Wednesday, May 29, 2019

Adventures in IRay, Terragen, Bryce and ...!

Yes, you're right: that's trusty old Michael 4 -- "The Man in the Hat," as you might know him from a fair number of renders on this blog! The difference? It's an IRay render. Turns out, IRay is actually built into DAZ Studio these days, which is neat. Also neat is that is does 80% of the textural work automatically ... however, the last 20% is stuffs up royally, and unless I'm missing something major, there aren't any controls in DAZ Studio 4 to fine-tune IRay: you need to drop US$50 and get IRay Studio, a plug-in. Well ... if I'm going to drop A$75, I'll probably opt for Reality, which is an interface I known and trust from past experience. IRay is fast, sure: the render, above, took about 50 minutes with a lot of stuff running in the background. It'd have been faster if I committed the whole computer to the render. But the new Reality is supposed to be up to 20x faster than the version I was using years ago, so it's a safe bet, these two, IRay and Reality, are comparable. So --

First, today's new art:

Terragen: that took about half an hour. It's pretty simple, but quite effective. I need to jog my own memory on Terragen ... haven't done it in a month or two, and am starting to forget! I know I need to wrap my head around procedural terrains, then get into working with objects. Like trees and plants. Just a few experiments to see how long renders take, involving trees. If it pans out to a render taking three days and tying up the whole computer to get an image with a tree -- forget it. Won't know till I try, right? And ...

Bryce 7 Pro, and a rather nice abstract. No way will Bryce give me realistic landscapes, but by golly, you can make it render some very nice arty-tarty images. I like this kind of thing a lot. Must do more.

And then, I decided to put a couple of recent images through the IRay process to see what it can make of them. Here we go:

Now it's starting to get interesting ... though I have no control whatsoever over what IRay is doing at this point. This is "click and go" stuff. And IRay is making a mess of a lot of the textures: it was Photoshop to the rescue" to fix this picture, after it refused to "see" or "apply" the diffuse maps on the plants on the foreground. They were white plastic, when rendered -- so weird. Anyway, Photoshop fixed that and saved the picture. For comparison --

Left: IRay. Right: Raytrace
That's worth a look at large size. The other challenge about the IRay render of this was that Studio 4 couldn't find the sword of the tree ... I had to import those as OBJs. Which is easy, I guess, so -- no real problem. Just a few minutes' extra work. Quite impressed with the quality of the basic IRay render, though I also see the art value in the old fashioned raytrace. (Incidentally, that on the right is the raytrace from Studio 3. Interestingly, the deep shadow map image choice seems to have been deleted from the 3DLight engine built into Studio 4.10 -- with good reason. Its raytrace feature is FAST. I mean, lightning fast. Cool.)

Here's the recent "Jack," sent to IRay:

Not bad. Far from brilliant, because, as I said, I have zero control over the render engine: this is just "click and go," and Iray is utterly ignoring a lot of the mapping. The venous map on the Michael 4 has dropped out; it made a mess of the texture on the shirt (Photoshop to the rescue again), and I think the skin tones are washed out. It was an adventure getting this picture into Studio 4, in order to send it to IRay...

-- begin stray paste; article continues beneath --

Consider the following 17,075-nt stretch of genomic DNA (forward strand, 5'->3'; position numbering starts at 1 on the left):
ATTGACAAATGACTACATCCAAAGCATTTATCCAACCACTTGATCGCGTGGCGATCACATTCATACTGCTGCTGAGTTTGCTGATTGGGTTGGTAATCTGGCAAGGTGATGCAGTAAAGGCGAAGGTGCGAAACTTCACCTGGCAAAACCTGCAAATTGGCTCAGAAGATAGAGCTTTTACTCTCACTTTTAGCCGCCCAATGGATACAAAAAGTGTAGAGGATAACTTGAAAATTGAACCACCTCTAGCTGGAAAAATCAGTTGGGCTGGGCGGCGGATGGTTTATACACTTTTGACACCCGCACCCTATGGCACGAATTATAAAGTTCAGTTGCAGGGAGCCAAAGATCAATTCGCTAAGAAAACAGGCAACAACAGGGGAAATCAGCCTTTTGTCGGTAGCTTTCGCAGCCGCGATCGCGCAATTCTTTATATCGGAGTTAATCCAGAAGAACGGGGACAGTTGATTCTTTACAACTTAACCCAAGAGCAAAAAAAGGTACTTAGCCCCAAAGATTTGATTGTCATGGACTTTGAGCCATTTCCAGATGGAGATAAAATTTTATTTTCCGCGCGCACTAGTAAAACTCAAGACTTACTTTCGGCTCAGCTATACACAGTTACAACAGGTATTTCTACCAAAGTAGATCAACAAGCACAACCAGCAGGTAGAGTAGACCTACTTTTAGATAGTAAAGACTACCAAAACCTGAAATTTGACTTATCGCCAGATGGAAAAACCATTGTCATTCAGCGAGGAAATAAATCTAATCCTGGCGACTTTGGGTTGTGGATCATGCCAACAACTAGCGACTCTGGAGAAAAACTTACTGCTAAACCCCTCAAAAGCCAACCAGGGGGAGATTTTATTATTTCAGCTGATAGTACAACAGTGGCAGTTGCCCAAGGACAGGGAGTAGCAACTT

Problem 1: when Studio 4 opened the Studio 3 file, it left the hair behind! I did a test render to make sure it was worth going on, and when it was, I imported the hairdo as an OBJ. That's dead easy; but the next test render showed that Problem 2, adding an OBJ to the scene made the skin tones go utterly bananas in the raytrace. So I sent it to IRay and crossed fingers, and ... Problem 3, sure, IRay renders the skin fine with the OBJ-hair in place, but it makes a complete muck-up of the shirt. I gritted my teeth, finished out the render, put it in Photoshop and repaired it, to save it. Hmm.

Next thing I must learn is how to control the surfaces on IRay -- or make the decision: do I drop A$75 for IRay Studio, or for Reality? Because without one or the other, you'll get these problems all the time.

Before you get excited about the quality of the renders today -- hang on. First, these are auto-generated by the plugin, and they are NOT high-rez images. This one, below -- not my work: a catalog image from the DAZ store -- is a high-def image:

It's chalk and cheese. First, obviously, that's a Genesis 3 figure, whereas all I have to work with at the moment is Michael 4, because I am still waiting for help from Tech Support at DAZ. Right now, I cannot add content to Studio 4 ... any content at all. So all I'm doing is posing stuff in Studio 3, then opening it in Studio 4, giving it a tweak where possible (it seems not much is doable, when you're trying to interface with IRay without having the IRay Studio plugin), and then clicking "go." Sooo...

Suffice to say, there's a lot to learn, and/or a lot to buy. But I've made a start, and if Tech Support can get the SQL problem worked out, we'll be a step closer to having oars in water. At least I'll be able to work with a figure comparable to the one you see above. Till then, I can certainly get into the numbers and see if I can figure out how to configure a high-def render, rather than a "click and go" automatic one. And there are more problems beyond this --

Spent some fascinating (not!) hours on the forums, where people are screaming blue murder about not being able to install third party content into Studio 4. Hunh. About 70% of everything I have is third party, and if DAZ 4.10 won't load it ... well, we'll see. Maybe I can find a way.

The adventure continues...!
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